It was cynical, that smile, but behind it she saw something else. Something not even his years of calculation and power could hide. Dusserre was a player, someone who gravitated as naturally to power — and to his own position as New Tuscany’s chief policeman — as a moth gravitated towards an open flame, yet she wondered if he was truly aware of the fear she saw behind that smile. The sense that the entire power structure of his homeworld was sliding inexorably towards collapse. . . .
Albrecht and Isabel were right, Anisimovna thought. These people are desperate enough to save their little house of cards to be nicely receptive. What was it that Old Earth king said? Something about ‘After me, the flood’? Well, these people already feel the water lapping around their ankles, don’t they? That’s good.
“The objective,” she said aloud, looking him straight in the eye, “was for Tyler to secure control of the Lynx Terminus of the Manticoran Wormhole Junction. Commissioner Verrochio, of the Office of Frontier Security, was prepared to support his actions — completely impartially, of course — while the League arranged for a new plebiscite, under OFS supervision, to determine the validity of the original plebiscite returns in favor of seeking annexation by Manticore. I’m afraid the Commissioner anticipated discovering widespread fraud in the Manticoran plebiscite.” She shook her head sadly. “If that had turned out to be the case, then obviously Frontier Security would have had no choice but to set those flawed results aside in favor of the results of its own plebiscite. Which would undoubtedly have led to the endorsement of a Cluster-wide government under the leadership and protection of the Monican Navy and recognized by the Solarian League as the legitimate government of the Cluster.”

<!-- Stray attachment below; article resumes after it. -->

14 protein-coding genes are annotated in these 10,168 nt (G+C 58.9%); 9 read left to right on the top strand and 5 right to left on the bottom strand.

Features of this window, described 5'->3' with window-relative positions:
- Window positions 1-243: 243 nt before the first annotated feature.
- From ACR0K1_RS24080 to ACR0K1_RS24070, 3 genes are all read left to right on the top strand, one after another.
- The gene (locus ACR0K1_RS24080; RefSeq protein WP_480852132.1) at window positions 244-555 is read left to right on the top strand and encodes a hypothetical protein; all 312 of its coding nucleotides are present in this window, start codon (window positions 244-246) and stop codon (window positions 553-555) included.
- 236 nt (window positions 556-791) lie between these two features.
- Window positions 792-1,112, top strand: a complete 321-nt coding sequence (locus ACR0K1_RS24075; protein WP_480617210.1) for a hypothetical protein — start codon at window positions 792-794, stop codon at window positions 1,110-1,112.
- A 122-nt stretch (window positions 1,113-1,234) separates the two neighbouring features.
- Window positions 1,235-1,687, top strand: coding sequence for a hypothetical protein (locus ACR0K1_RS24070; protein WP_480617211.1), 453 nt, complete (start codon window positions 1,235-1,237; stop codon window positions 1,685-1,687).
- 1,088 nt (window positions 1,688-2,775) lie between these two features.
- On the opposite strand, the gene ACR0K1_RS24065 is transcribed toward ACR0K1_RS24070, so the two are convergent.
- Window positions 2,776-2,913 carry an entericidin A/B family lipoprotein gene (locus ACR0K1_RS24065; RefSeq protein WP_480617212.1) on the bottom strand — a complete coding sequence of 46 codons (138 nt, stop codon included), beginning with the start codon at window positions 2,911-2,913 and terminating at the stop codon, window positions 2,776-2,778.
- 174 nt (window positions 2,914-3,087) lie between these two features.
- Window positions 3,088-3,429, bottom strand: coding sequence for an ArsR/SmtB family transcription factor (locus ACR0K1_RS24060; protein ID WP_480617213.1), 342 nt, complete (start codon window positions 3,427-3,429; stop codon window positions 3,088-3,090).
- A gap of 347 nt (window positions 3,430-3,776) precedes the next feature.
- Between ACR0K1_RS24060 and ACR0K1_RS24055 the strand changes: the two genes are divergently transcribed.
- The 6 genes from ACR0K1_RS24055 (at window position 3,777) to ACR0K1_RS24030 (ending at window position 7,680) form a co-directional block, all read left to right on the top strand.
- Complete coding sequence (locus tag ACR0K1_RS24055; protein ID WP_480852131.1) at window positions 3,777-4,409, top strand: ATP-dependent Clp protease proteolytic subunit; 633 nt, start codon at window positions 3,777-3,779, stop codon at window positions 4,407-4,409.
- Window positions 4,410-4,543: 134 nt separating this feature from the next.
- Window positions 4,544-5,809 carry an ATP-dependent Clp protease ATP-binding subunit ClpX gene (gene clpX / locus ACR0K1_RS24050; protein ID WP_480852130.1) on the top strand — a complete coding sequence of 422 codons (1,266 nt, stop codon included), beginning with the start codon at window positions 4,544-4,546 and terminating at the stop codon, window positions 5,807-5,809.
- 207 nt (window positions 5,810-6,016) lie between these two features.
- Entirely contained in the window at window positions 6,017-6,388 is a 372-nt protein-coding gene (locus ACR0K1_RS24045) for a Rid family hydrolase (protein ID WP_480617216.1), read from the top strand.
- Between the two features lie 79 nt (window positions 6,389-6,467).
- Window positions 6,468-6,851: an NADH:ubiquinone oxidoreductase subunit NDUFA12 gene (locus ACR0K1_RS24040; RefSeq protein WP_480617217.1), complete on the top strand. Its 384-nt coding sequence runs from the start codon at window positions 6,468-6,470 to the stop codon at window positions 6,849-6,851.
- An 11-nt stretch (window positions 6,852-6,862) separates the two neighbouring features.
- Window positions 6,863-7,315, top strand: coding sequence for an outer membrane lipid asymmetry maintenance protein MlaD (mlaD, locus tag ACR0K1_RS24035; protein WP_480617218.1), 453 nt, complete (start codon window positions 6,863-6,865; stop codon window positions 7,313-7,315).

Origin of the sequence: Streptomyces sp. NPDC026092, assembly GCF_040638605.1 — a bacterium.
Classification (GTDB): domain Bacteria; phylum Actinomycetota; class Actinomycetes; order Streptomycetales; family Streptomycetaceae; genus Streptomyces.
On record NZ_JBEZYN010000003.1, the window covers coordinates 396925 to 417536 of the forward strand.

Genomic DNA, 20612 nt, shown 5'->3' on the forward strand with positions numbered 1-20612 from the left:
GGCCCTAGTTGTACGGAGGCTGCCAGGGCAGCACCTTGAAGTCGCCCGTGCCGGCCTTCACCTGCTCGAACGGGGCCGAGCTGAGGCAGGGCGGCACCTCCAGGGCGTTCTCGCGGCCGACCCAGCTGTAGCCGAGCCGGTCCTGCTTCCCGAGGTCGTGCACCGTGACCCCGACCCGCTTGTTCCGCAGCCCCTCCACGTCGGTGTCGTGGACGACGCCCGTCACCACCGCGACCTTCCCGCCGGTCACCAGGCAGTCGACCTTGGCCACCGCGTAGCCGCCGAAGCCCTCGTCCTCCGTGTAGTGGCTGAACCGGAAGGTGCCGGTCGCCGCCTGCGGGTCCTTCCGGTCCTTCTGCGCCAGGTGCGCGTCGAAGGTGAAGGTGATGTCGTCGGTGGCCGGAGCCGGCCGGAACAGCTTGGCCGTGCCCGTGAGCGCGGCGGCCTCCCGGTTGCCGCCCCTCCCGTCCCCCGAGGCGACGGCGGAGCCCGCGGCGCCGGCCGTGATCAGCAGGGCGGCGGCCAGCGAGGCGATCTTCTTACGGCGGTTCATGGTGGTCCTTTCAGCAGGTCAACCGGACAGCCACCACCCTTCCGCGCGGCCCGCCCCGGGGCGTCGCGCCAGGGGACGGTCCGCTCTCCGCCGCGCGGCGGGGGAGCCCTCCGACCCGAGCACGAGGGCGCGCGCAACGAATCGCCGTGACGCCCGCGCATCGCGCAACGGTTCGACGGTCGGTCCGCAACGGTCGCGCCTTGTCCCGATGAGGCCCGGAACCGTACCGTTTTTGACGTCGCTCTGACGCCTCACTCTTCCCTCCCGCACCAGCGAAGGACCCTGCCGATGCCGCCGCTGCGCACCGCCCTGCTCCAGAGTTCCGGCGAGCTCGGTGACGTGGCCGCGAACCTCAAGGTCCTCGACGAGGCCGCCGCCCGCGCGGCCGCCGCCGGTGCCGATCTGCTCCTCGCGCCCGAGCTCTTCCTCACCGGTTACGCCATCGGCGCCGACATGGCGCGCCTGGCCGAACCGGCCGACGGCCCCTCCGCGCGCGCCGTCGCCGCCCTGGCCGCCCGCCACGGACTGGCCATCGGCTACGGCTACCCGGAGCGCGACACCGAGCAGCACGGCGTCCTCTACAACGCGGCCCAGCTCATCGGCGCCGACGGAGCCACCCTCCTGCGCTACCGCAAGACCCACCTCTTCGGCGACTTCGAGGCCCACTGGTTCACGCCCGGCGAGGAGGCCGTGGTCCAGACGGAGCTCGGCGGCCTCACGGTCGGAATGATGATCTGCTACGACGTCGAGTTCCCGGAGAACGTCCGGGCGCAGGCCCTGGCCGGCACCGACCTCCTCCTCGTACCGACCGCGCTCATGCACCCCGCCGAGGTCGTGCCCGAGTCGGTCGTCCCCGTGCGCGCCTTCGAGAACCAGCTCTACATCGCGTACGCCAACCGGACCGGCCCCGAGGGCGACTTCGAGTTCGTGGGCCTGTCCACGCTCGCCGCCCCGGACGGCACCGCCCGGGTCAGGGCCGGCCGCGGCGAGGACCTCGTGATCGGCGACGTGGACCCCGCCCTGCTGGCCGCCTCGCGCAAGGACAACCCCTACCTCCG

She had the satisfaction of seeing even Dusserre’s eyes widen slightly as she admitted the breadth and scope of the original plan. She’d thought it was an audacious but workable plan herself, when she sold it to Roberto Tyler in the first place. Of course, she hadn’t realized then what the Alignment’s real objective was. And she had absolutely no intention of explaining that real objective to these people, either.